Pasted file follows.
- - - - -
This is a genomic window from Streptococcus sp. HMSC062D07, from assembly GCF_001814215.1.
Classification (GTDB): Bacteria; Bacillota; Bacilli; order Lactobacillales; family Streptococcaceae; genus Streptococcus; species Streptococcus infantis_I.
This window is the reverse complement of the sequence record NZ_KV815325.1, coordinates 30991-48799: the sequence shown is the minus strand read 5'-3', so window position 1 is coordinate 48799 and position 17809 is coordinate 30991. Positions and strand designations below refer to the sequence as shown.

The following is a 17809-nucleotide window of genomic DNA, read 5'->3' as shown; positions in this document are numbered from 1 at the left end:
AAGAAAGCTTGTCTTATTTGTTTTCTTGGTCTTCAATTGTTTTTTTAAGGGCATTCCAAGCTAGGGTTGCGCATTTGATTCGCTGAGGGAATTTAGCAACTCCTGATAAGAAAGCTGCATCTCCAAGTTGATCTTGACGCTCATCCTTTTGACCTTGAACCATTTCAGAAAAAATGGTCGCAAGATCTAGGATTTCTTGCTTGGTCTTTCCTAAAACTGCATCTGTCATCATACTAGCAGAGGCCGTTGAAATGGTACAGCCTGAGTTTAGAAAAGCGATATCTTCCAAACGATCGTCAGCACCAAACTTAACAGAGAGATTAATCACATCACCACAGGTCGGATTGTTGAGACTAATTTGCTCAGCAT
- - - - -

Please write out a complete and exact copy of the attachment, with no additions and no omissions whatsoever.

This is a genomic window from Streptococcus sp. HMSC062D07, from assembly GCF_001814215.1.
Classification (GTDB): Bacteria; Bacillota; Bacilli; order Lactobacillales; family Streptococcaceae; genus Streptococcus; species Streptococcus infantis_I.
This window is the reverse complement of the sequence record NZ_KV815325.1, coordinates 30991-48799: the sequence shown is the minus strand read 5'-3', so window position 1 is coordinate 48799 and position 17809 is coordinate 30991. Positions and strand designations below refer to the sequence as shown.

The following is a 17809-nucleotide window of genomic DNA, read 5'->3' as shown; positions in this document are numbered from 1 at the left end:
AAGAAAGCTTGTCTTATTTGTTTTCTTGGTCTTCAATTGTTTTTTTAAGGGCATTCCAAGCTAGGGTTGCGCATTTGATTCGCTGAGGGAATTTAGCAACTCCTGATAAGAAAGCTGCATCTCCAAGTTGATCTTGACGCTCATCCTTTTGACCTTGAACCATTTCAGAAAAAATGGTCGCAAGATCTAGGATTTCTTGCTTGGTCTTTCCTAAAACTGCATCTGTCATCATACTAGCAGAGGCCGTTGAAATGGTACAGCCTGAGTTTAGAAAAGCGATATCTTCCAAACGATCGTCAGCACCAAACTTAACAGAGAGATTAATCACATCACCACAGGTCGGATTGTTGAGACTAATTTGCTCAGCAT